Skip to main content

Local Experience Plants Seeds of Positive Youth Development Abroad

Posted by Amy McCune, National Program Leader, National Institute of Food and Agriculture, Institute of Youth, Family, and Community in Trade
Jun 22, 2016
Three kids standing together
4-H sponsors cultural immersion and exchange programs, such as this one in the District of Columbia. Image courtesy of the University of the District of Columbia.

Raising children to be their very best is not a concept unique to any particular country; rather, teaching youth to make better choices and create positive change in their communities is a common theme.

4-H is an American program that provides positive youth development by promoting citizenship, healthy living, science, civic affairs, leadership, positive relationships, safe areas for risk-taking, and more. In 2015, nearly 6.5 million adult volunteers and youth sported the green four-leaf clover as they prepared for college, work, career, and life. As iconic as it is, 4-H is not just an American phenomenon, its principles have become deeply entrenched abroad, as well.

Led by 4-H National Headquarters, within USDA’s National Institute of Food and Agriculture (NIFA), 4-H is drawing upon its deep experience to help other nations create similar youth development programs.  Worldwide, more than 7 million youth in at least 80 countries are involved in youth development programming, from South America’s Bolivia; to Africa’s Nigeria and Namibia; to the Nordic nations of Finland, Sweden, and Norway; and, in 2014, to the mountainous Asian nation of Nepal.

NIFA has administered 4-H for more than a century in close collaboration with the Cooperative Extension Systems of the nation’s land-grant universities (LGUs). The U.S. 4-H program — its name, emblem, and brand — has been an important training ground for many American leaders over the years, including presidents and vice presidents (Jimmy Carter, Walter Mondale, and Al Gore), first ladies (Jacqueline Kennedy Onassis and Rosalynn Carter), entertainers (Reba McEntire, Dolly Parton and Johnny Carson), and countless athletes and entrepreneurs.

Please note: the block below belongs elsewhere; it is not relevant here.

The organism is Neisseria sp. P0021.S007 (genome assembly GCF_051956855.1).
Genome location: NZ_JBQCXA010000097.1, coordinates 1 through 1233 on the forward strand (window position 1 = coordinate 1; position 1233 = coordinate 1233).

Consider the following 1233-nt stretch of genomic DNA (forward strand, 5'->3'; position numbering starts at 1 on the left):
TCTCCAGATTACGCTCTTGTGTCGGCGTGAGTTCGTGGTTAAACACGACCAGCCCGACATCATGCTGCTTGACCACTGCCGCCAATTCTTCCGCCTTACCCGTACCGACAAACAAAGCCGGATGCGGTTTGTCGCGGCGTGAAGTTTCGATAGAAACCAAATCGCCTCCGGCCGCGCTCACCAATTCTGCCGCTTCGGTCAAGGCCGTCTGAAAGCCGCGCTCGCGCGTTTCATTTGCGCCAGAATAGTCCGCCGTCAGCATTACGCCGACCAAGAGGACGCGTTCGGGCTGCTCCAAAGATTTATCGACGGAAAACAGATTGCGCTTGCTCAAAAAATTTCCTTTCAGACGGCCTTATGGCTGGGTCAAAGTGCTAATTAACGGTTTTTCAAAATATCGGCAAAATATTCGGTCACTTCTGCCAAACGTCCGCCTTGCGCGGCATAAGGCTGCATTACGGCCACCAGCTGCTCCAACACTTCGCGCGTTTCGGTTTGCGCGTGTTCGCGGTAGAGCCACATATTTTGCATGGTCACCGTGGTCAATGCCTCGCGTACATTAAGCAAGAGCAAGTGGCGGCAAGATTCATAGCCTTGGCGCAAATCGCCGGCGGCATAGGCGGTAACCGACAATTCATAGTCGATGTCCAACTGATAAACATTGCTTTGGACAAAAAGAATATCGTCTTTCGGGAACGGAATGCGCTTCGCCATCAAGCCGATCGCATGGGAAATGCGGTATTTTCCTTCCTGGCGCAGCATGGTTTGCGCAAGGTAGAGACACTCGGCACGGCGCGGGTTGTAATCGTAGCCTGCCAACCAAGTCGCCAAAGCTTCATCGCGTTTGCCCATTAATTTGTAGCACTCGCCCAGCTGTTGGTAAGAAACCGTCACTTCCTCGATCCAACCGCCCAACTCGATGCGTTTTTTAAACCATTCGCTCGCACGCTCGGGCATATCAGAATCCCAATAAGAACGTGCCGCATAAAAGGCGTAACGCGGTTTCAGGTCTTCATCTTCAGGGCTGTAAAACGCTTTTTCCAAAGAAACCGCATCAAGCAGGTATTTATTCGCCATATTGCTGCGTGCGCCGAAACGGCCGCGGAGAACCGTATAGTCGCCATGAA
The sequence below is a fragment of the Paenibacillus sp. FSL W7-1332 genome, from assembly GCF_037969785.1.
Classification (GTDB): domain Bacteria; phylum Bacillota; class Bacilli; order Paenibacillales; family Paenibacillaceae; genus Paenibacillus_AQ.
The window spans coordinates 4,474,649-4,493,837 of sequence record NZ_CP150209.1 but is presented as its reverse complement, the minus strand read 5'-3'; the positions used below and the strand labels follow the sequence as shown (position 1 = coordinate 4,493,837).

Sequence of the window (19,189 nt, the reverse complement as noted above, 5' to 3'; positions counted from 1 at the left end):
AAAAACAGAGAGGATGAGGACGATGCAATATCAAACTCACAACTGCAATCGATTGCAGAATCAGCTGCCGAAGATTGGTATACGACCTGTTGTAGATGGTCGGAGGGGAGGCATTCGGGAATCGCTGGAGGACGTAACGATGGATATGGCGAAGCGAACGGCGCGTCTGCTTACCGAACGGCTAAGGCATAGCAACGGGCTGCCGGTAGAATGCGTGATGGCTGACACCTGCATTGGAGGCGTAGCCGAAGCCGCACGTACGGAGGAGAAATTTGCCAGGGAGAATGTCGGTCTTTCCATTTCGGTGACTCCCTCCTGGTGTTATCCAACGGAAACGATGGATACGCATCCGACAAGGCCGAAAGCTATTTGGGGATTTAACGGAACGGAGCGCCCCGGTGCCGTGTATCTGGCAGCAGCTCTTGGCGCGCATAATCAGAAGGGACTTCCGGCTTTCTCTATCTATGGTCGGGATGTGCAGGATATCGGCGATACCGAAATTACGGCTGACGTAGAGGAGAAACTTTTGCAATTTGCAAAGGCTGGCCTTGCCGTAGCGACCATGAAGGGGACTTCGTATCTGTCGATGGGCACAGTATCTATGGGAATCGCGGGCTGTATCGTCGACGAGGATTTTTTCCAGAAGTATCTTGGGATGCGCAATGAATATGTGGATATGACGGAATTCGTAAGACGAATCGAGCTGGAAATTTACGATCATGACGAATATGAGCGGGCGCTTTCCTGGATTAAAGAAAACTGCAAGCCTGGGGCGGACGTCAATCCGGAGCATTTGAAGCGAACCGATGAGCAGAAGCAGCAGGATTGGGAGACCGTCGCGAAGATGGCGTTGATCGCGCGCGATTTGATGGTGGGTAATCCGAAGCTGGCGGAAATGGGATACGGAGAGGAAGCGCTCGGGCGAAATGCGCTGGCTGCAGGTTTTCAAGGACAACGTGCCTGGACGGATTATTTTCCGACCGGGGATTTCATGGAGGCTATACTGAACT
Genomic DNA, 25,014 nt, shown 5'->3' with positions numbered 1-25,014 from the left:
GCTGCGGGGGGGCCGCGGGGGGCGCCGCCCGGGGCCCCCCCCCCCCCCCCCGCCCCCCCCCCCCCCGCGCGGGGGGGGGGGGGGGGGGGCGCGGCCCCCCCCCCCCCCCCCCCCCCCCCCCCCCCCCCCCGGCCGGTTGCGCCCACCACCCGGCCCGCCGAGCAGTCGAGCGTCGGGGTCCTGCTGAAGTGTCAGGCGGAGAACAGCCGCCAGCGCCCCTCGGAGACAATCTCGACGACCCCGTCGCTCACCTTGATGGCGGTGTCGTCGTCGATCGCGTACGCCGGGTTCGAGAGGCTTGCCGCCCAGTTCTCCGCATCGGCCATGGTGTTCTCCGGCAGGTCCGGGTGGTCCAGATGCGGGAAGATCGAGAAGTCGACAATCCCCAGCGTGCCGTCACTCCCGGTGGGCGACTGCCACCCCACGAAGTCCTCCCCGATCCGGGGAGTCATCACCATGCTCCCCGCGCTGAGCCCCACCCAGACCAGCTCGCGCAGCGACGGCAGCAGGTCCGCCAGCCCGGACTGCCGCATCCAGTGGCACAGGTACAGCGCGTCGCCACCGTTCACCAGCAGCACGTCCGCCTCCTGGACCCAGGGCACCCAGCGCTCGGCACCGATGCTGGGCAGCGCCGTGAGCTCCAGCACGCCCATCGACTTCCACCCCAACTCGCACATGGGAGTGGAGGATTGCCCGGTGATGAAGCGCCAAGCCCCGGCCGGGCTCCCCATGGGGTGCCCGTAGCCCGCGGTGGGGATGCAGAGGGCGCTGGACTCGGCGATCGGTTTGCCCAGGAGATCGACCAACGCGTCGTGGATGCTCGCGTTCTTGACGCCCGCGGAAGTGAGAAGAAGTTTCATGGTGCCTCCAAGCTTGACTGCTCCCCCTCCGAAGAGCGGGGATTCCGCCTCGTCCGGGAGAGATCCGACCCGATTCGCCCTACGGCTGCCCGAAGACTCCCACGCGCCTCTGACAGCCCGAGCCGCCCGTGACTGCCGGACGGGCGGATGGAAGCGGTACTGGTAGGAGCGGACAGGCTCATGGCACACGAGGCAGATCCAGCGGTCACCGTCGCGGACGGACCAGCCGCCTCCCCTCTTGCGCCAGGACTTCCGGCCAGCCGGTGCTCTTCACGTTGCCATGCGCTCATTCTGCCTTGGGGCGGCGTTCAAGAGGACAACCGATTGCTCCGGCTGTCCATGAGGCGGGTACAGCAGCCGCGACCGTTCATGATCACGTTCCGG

Youth development can take any number of paths to appear abroad, including LGUs that mentor other countries as they develop their own programs modelled after 4-H. NIFA also routinely provides youth development expertise to USDA’s Foreign Agricultural Service, the U.S. Department of State, and USAID as they conduct work in other countries.

In addition, States’ 4-H International Exchange Programs, a non-profit organization headquartered in Seattle, Washington, sponsors international exchange programs for cultural immersion and exchange programs. These exchanges create opportunities for 4-H’ers to gain global experience in leadership, service, and project work. Since 1972, nearly 50,000 youth and their families from 24 countries on six continents have participated.

NIFA invests in and advances agricultural research, education and extension and seeks to make transformative discoveries that solve societal challenges.

Category/Topic: Trade